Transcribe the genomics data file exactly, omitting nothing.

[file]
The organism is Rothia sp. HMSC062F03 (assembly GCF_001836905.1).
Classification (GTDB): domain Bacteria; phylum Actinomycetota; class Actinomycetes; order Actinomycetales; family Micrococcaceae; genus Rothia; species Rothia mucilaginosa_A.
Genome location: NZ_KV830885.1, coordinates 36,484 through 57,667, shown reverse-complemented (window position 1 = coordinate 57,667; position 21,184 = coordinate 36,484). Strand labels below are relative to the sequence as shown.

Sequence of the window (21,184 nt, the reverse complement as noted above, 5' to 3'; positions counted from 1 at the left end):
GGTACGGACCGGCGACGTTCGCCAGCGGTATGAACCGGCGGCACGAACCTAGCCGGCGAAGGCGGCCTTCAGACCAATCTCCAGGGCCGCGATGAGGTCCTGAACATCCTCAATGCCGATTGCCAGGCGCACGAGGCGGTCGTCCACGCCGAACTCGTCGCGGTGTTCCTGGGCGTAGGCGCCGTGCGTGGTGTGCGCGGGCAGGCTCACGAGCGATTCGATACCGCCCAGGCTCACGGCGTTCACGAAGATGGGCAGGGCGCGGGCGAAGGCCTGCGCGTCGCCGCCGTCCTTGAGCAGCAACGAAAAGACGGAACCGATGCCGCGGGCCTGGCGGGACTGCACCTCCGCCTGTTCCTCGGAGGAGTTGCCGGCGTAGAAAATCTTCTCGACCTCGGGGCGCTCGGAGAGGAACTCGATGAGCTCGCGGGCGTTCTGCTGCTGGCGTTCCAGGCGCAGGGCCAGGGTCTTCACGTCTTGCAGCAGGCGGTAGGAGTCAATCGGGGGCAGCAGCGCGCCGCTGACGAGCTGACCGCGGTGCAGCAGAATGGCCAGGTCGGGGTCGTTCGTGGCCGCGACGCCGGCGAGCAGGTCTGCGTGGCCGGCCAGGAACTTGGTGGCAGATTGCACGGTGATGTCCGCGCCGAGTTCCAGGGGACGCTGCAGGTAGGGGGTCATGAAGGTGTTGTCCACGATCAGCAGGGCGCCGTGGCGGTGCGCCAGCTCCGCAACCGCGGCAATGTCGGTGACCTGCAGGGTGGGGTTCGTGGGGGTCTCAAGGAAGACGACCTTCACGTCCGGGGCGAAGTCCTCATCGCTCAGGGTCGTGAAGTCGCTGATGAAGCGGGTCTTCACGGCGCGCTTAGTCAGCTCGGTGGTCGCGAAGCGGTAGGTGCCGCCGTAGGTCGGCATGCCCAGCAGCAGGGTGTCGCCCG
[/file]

The organism is Rothia sp. HMSC062F03 (assembly GCF_001836905.1).
Classification (GTDB): domain Bacteria; phylum Actinomycetota; class Actinomycetes; order Actinomycetales; family Micrococcaceae; genus Rothia; species Rothia mucilaginosa_A.
Genome location: NZ_KV830885.1, coordinates 36,484 through 57,667, shown reverse-complemented (window position 1 = coordinate 57,667; position 21,184 = coordinate 36,484). Strand labels below are relative to the sequence as shown.

Sequence of the window (21,184 nt, the reverse complement as noted above, 5' to 3'; positions counted from 1 at the left end):
GGTACGGACCGGCGACGTTCGCCAGCGGTATGAACCGGCGGCACGAACCTAGCCGGCGAAGGCGGCCTTCAGACCAATCTCCAGGGCCGCGATGAGGTCCTGAACATCCTCAATGCCGATTGCCAGGCGCACGAGGCGGTCGTCCACGCCGAACTCGTCGCGGTGTTCCTGGGCGTAGGCGCCGTGCGTGGTGTGCGCGGGCAGGCTCACGAGCGATTCGATACCGCCCAGGCTCACGGCGTTCACGAAGATGGGCAGGGCGCGGGCGAAGGCCTGCGCGTCGCCGCCGTCCTTGAGCAGCAACGAAAAGACGGAACCGATGCCGCGGGCCTGGCGGGACTGCACCTCCGCCTGTTCCTCGGAGGAGTTGCCGGCGTAGAAAATCTTCTCGACCTCGGGGCGCTCGGAGAGGAACTCGATGAGCTCGCGGGCGTTCTGCTGCTGGCGTTCCAGGCGCAGGGCCAGGGTCTTCACGTCTTGCAGCAGGCGGTAGGAGTCAATCGGGGGCAGCAGCGCGCCGCTGACGAGCTGACCGCGGTGCAGCAGAATGGCCAGGTCGGGGTCGTTCGTGGCCGCGACGCCGGCGAGCAGGTCTGCGTGGCCGGCCAGGAACTTGGTGGCAGATTGCACGGTGATGTCCGCGCCGAGTTCCAGGGGACGCTGCAGGTAGGGGGTCATGAAGGTGTTGTCCACGATCAGCAGGGCGCCGTGGCGGTGCGCCAGCTCCGCAACCGCGGCAATGTCGGTGACCTGCAGGGTGGGGTTCGTGGGGGTCTCAAGGAAGACGACCTTCACGTCCGGGGCGAAGTCCTCATCGCTCAGGGTCGTGAAGTCGCTGATGAAGCGGGTCTTCACGGCGCGCTTAGTCAGCTCGGTGGTCGCGAAGCGGTAGGTGCCGCCGTAGGTCGGCATGCCCAGCAGCAGGGTGTCGCCCG